multi-touch screens [was: Re: [LINK] $100 laptop could sell to public]

Ivan Trundle ivan at
Tue Jan 16 12:06:45 AEDT 2007

On 16/01/2007, at 9:45 AM, Jan Whitaker wrote:

> At 08:34 AM 16/01/2007, Ivan Trundle wrote:
>> That's exactly why I thought it would be a real asset for vision-  
>> impaired: current tactile input devices are not perfect, and
>> generally inflexible in function (other than shift/control/option/alt
>> derivatives).
> Are you saying there is some tactile response within the screen?

No, I was saying that current tactile input devices leave much to be  

> Looks like a flat piece of vinyl to me where the information is  
> just the visual picture or keyboard. If you can't see them, you  
> can't move them.

Why move them? The functionality of multi-touch relies on gestures,  
not precise location. I suggest a look at the iPhone pages on Apple's  
site, or simply hire out Minority Report for some insights.

>> Of course, a voice overlay or some other form of auditory feedback
>> would be required to make multi-touch useful, but I see great
>> potential here. The fact that you don't have to be precise with
>> hitting the right button or key, but rather use gestures, is surely
>> an improvement on multi-button devices (and nondescript in function
>> unless you know where you're at on the keyboard).
> Gestures of what? There has to be a feedback loop of some sort.

I'm not suggesting that Apple's iPhone has the answers, but feedback  
(aural or otherwise) isn't likely to be too much trouble in a multi- 
touch interface. Apple's approach appears to satisfy sighted users  
well, but I'm suggesting that the whole approach could go a lot  
further than this. Keyboards are so inefficient in this regard (and I  
don't fancy carrying one around with me all the time).

> At least with a limited number of keys the user can implement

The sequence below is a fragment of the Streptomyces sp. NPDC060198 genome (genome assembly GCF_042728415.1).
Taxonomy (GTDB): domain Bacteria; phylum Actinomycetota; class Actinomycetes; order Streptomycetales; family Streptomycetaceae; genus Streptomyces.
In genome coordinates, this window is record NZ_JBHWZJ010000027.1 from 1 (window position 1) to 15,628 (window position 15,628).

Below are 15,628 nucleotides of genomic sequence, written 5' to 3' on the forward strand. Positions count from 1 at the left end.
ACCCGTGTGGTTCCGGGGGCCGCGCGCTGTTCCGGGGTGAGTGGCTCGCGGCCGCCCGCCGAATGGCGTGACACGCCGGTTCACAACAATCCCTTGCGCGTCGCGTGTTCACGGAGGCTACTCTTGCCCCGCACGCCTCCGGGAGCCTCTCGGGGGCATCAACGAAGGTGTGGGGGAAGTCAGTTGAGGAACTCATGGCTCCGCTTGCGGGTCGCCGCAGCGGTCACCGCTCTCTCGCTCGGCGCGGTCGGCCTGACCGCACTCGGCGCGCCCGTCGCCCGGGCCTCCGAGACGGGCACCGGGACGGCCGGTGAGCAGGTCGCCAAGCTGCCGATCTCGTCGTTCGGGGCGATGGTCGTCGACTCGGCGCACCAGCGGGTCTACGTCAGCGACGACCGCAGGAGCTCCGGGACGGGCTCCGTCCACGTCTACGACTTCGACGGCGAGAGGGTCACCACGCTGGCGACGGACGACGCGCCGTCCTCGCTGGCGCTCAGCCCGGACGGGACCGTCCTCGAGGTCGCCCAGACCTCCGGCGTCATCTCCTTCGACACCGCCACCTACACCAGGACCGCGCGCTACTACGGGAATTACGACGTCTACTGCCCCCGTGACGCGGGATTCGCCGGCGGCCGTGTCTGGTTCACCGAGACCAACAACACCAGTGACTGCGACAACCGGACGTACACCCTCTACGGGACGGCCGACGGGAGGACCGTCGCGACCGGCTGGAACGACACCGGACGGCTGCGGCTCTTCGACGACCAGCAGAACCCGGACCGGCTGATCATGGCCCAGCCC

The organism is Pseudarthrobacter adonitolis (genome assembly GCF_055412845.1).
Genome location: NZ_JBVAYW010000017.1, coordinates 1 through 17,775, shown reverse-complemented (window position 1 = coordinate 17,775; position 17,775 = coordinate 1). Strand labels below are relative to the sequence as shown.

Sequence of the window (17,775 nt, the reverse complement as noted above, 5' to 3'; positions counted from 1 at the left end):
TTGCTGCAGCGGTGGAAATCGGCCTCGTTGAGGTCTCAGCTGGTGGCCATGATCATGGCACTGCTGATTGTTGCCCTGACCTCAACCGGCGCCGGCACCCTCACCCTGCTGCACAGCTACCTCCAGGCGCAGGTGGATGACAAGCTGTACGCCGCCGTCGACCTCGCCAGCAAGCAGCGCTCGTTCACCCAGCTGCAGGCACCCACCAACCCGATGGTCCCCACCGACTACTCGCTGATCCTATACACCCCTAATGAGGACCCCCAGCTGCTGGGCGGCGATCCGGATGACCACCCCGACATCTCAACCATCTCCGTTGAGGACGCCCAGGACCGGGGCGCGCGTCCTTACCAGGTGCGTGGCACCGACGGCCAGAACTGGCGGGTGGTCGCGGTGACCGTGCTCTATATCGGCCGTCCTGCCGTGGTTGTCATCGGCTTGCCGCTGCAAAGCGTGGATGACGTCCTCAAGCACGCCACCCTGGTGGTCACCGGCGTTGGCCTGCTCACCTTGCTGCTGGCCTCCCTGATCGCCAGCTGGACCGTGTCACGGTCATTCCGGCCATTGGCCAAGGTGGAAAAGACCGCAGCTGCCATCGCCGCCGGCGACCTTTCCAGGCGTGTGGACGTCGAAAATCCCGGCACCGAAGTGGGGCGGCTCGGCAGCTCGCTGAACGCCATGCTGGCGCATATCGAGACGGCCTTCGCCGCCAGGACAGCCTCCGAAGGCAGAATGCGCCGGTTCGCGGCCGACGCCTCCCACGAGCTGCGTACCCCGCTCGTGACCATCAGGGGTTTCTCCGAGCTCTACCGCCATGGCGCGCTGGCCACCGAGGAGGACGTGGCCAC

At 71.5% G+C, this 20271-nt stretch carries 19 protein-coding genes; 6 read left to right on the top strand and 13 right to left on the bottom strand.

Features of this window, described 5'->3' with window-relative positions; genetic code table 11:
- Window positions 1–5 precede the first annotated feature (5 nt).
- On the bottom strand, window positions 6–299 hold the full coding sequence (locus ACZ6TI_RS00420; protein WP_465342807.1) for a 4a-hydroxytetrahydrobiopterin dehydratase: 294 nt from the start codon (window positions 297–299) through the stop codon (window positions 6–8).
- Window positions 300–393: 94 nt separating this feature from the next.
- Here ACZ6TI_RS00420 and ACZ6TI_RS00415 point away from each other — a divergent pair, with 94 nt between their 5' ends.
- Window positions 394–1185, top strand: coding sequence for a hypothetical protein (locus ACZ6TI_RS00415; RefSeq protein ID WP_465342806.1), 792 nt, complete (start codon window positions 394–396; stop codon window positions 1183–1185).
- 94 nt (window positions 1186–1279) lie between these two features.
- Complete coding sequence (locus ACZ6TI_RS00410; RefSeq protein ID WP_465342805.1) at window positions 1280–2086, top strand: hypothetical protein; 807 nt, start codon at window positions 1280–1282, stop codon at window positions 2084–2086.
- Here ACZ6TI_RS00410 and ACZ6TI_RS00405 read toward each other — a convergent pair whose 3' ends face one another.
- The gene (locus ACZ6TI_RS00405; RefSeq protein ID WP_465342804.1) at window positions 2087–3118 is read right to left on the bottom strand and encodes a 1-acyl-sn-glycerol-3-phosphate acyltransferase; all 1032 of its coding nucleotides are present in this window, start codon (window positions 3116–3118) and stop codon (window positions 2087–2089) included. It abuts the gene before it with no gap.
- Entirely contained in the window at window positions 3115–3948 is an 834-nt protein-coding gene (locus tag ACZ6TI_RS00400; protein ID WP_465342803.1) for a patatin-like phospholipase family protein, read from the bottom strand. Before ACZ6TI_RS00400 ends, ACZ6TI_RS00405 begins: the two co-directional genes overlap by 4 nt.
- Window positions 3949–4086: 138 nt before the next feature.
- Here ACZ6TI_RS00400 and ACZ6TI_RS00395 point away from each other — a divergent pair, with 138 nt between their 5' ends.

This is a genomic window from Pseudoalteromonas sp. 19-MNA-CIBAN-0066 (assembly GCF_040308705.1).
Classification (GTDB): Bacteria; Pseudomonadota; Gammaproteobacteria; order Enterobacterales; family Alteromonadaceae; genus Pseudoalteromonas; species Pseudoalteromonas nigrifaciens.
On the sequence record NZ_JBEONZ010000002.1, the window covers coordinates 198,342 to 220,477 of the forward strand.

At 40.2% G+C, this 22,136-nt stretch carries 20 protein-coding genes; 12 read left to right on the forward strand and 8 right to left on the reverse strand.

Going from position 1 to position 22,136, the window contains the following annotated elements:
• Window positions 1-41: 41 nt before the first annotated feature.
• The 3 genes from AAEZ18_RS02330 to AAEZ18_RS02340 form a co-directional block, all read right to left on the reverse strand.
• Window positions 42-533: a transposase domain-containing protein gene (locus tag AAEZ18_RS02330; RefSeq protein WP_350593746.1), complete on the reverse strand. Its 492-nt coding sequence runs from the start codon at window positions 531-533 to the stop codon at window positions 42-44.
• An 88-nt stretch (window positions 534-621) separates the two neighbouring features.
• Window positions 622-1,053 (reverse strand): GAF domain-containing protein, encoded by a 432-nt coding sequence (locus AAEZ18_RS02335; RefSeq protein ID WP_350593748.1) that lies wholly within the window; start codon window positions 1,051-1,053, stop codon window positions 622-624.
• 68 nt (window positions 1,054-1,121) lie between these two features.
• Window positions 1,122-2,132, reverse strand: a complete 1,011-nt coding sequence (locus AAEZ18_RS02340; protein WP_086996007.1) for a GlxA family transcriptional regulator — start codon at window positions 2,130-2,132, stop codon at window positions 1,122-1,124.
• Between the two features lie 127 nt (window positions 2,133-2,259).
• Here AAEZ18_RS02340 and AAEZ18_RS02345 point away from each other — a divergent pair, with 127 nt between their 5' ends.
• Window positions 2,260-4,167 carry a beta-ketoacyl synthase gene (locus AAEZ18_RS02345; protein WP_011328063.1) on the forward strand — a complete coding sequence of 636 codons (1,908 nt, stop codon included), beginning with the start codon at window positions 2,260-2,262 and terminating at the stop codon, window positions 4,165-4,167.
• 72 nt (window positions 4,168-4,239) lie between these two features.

> functions.

On a keyboard, yes - so long as a) you've got one with you, and b)  
you know where the keys are when you use them). Consider sign  
language. It's remarkably good at 'implementing functions' (whatever  
that can be defined as), too - and doesn't need a keyboard.

> I don't look at my keyboard (how many keys?) because I'm a touch  
> typist. I just closed y eyes and think I didn't make too many  
> mistakes, but I think I'll open them now.  Gee - only missed the m  
> in my! If this was a flat panel, I'm sure the error rate would have  
> been astounding.
Only if you were attempting to type using a standard keyboard - which  
we all know was developed to slow down typing (or more precisely, to  
stop keys from hitting each other).

>> ps. How much did the people who produced the movie, Minority Report,
>> know of this?
> for a comparison for you.

Yes, I was aware of Jeff Han's work when he developed it, and was  
going to mention it in my last post - thanks for finding the  
reference URL! (I had lost it).

I think that there is tremendous possibilities here, if only because  
it frees the user from having to place keys on a keyboard. And I  
still regard sight as option in this (though at present the focus is  
heavily on sighted users).


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